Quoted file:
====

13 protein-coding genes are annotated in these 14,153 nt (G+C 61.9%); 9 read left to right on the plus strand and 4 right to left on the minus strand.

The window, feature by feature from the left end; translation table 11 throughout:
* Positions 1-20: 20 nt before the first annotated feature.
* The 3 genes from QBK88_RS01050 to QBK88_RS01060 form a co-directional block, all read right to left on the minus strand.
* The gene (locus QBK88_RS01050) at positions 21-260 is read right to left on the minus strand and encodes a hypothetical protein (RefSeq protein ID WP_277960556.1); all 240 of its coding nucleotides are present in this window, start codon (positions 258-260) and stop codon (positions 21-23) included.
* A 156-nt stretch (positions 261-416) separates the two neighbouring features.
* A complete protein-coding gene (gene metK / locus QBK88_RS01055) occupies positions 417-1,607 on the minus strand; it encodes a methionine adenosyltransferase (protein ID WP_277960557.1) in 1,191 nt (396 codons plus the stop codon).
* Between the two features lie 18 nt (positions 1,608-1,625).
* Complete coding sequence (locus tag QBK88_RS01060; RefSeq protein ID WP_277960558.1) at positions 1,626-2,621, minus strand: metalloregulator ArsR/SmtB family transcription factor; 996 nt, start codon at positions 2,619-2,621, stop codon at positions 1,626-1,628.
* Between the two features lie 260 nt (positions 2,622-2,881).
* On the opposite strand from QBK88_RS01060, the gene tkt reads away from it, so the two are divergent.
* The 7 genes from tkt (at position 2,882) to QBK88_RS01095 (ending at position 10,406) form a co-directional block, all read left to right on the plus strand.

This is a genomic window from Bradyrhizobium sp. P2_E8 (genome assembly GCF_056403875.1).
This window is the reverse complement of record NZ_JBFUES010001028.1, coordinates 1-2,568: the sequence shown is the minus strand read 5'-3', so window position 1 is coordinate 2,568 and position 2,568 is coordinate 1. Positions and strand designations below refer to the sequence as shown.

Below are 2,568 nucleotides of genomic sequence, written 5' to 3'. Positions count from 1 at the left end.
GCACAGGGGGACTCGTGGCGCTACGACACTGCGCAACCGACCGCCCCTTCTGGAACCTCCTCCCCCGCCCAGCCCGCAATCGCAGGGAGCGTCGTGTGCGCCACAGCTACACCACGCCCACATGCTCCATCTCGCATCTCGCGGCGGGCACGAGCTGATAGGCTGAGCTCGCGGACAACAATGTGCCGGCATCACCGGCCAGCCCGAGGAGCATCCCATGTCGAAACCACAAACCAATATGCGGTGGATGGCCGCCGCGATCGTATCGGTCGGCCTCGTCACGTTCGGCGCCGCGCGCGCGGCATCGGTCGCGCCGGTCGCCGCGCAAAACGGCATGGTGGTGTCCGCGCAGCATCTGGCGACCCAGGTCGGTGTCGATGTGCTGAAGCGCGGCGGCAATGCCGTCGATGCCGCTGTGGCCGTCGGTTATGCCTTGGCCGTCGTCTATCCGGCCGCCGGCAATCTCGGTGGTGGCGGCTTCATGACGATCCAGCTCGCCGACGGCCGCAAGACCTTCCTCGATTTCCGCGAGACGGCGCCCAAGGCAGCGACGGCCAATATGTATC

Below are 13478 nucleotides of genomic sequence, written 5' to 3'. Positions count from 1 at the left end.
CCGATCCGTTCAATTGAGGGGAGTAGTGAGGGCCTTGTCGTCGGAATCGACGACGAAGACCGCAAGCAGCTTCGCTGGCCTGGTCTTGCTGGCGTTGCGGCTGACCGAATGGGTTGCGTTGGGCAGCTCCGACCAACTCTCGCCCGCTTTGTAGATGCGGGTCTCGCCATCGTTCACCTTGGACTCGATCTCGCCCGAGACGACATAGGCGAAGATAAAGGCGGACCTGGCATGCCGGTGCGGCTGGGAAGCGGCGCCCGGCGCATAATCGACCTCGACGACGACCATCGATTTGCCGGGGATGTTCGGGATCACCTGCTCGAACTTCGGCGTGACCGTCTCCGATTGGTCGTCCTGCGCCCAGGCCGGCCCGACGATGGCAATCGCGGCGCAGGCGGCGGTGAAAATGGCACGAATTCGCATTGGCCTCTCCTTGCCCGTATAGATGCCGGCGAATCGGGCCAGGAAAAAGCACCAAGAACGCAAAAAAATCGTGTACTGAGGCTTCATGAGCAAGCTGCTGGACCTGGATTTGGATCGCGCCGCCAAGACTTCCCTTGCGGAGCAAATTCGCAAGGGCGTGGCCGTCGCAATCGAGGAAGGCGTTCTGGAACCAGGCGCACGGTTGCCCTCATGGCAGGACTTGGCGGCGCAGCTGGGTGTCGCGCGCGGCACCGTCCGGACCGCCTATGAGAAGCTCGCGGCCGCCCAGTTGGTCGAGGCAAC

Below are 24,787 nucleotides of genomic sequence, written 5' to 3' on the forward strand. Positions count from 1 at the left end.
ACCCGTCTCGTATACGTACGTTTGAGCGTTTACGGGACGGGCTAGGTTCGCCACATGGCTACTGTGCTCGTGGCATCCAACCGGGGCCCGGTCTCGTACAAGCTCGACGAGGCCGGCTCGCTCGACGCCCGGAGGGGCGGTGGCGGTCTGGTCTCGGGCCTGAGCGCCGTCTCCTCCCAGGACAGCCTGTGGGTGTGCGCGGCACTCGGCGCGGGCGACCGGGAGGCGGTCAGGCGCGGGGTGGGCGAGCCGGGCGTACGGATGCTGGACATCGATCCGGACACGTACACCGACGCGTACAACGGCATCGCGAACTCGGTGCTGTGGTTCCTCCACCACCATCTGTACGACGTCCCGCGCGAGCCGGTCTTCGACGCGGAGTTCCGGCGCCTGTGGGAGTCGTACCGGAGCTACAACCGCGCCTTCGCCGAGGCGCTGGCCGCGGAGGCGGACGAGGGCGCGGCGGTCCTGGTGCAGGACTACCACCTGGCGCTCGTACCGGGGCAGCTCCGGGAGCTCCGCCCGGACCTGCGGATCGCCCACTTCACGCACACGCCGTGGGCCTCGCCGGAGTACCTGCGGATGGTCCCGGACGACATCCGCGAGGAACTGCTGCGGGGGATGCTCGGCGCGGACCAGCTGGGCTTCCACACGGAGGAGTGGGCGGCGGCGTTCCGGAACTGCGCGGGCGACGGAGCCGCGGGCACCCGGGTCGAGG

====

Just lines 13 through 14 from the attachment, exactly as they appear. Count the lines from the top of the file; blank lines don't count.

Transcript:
This is a genomic window from Bradyrhizobium sp. P2_E8 (genome assembly GCF_056403875.1).
This window is the reverse complement of record NZ_JBFUES010001028.1, coordinates 1-2,568: the sequence shown is the minus strand read 5'-3', so window position 1 is coordinate 2,568 and position 2,568 is coordinate 1. Positions and strand designations below refer to the sequence as shown.